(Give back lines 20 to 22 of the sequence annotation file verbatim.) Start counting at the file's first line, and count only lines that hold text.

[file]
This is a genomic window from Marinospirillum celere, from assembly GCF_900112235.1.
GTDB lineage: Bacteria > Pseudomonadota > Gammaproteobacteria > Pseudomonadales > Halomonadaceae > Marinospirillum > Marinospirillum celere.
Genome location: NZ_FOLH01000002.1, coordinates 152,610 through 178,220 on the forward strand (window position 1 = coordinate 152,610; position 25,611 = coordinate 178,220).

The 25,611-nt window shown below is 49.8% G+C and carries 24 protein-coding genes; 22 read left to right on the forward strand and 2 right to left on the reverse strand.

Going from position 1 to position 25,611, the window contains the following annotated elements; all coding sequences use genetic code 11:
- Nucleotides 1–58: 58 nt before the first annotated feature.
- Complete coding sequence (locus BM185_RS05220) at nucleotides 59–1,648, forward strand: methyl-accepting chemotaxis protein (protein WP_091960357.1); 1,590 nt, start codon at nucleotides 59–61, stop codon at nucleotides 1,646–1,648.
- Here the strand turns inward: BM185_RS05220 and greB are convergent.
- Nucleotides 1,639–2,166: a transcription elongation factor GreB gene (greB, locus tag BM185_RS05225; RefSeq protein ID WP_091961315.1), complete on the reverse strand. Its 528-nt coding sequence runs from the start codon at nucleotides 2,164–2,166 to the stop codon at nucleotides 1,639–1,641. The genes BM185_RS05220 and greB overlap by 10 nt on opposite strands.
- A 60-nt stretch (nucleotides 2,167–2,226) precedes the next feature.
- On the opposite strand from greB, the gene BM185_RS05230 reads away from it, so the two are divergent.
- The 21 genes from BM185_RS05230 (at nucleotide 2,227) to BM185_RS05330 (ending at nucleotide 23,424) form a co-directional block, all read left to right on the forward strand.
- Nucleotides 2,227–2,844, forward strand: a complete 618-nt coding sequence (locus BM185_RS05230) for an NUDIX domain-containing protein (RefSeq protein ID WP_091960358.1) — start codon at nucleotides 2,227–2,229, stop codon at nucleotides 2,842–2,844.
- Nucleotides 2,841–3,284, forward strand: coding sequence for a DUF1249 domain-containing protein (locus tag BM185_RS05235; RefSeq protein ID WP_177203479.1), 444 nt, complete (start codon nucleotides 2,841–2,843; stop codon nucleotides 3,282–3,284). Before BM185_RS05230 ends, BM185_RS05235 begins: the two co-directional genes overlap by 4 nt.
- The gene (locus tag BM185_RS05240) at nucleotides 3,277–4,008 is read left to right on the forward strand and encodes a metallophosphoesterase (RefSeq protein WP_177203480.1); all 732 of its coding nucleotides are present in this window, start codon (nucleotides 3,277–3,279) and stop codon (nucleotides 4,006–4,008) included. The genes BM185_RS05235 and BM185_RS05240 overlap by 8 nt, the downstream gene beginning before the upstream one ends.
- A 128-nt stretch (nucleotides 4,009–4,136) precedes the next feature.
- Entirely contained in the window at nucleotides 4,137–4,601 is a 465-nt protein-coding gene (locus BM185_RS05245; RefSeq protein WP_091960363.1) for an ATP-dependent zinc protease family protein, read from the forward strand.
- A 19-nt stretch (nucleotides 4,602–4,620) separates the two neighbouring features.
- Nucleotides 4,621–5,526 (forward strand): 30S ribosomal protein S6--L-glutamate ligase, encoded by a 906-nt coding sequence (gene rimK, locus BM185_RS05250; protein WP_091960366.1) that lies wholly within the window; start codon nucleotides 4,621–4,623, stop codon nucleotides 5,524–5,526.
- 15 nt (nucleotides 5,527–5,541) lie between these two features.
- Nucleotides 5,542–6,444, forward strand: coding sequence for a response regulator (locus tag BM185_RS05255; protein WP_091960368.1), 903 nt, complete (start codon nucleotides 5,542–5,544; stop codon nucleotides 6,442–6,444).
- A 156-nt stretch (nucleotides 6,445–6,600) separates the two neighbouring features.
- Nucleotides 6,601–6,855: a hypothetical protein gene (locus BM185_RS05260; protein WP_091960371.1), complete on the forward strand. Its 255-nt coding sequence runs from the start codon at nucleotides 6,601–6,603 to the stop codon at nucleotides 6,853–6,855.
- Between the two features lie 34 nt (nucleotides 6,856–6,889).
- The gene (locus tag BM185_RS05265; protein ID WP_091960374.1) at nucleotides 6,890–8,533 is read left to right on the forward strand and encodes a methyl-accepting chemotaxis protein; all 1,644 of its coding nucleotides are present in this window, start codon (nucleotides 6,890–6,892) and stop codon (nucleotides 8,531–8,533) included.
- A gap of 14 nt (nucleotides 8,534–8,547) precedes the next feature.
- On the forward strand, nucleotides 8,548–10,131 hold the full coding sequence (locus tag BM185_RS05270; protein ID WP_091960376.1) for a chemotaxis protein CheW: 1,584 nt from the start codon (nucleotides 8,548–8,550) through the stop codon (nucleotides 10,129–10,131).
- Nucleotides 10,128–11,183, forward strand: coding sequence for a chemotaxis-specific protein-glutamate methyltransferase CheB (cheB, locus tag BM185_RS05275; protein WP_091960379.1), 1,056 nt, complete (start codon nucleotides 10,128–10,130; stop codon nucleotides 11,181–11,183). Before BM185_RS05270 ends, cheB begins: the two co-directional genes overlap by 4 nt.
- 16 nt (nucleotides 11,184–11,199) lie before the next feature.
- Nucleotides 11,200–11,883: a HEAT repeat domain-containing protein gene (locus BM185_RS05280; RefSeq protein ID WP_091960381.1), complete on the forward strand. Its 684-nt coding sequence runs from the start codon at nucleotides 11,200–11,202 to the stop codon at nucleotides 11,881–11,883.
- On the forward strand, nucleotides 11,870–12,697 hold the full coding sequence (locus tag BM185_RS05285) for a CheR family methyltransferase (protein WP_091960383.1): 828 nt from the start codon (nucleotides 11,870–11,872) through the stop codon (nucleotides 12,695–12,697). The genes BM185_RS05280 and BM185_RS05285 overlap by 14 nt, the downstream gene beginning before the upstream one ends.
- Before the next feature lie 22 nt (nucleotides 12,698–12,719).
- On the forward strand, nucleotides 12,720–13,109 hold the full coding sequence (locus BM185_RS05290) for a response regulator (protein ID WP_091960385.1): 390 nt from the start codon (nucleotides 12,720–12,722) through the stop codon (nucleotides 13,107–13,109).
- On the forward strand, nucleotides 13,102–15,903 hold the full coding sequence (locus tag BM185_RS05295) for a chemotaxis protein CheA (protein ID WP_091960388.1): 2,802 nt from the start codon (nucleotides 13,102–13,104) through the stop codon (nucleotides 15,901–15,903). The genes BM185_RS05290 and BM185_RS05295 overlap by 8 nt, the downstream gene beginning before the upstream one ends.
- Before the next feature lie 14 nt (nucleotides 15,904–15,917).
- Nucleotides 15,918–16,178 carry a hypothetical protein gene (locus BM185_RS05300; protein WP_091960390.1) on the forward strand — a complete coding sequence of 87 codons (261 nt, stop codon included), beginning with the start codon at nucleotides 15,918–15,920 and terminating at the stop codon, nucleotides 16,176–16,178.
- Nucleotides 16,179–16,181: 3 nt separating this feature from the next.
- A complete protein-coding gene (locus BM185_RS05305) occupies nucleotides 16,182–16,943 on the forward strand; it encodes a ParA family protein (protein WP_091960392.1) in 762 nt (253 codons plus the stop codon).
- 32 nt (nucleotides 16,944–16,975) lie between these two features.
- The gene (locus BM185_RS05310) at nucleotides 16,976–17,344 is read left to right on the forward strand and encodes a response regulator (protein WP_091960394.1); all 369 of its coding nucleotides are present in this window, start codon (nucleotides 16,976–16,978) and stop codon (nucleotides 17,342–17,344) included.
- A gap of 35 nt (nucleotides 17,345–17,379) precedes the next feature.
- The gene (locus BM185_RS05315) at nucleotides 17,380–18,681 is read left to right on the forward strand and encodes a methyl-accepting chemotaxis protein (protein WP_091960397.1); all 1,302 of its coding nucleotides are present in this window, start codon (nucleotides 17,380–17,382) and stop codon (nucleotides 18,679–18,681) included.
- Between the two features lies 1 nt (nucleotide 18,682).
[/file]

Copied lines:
- 15 nt (nucleotides 5,527–5,541) lie between these two features.
- Nucleotides 5,542–6,444, forward strand: coding sequence for a response regulator (locus tag BM185_RS05255; protein WP_091960368.1), 903 nt, complete (start codon nucleotides 5,542–5,544; stop codon nucleotides 6,442–6,444).
- A 156-nt stretch (nucleotides 6,445–6,600) separates the two neighbouring features.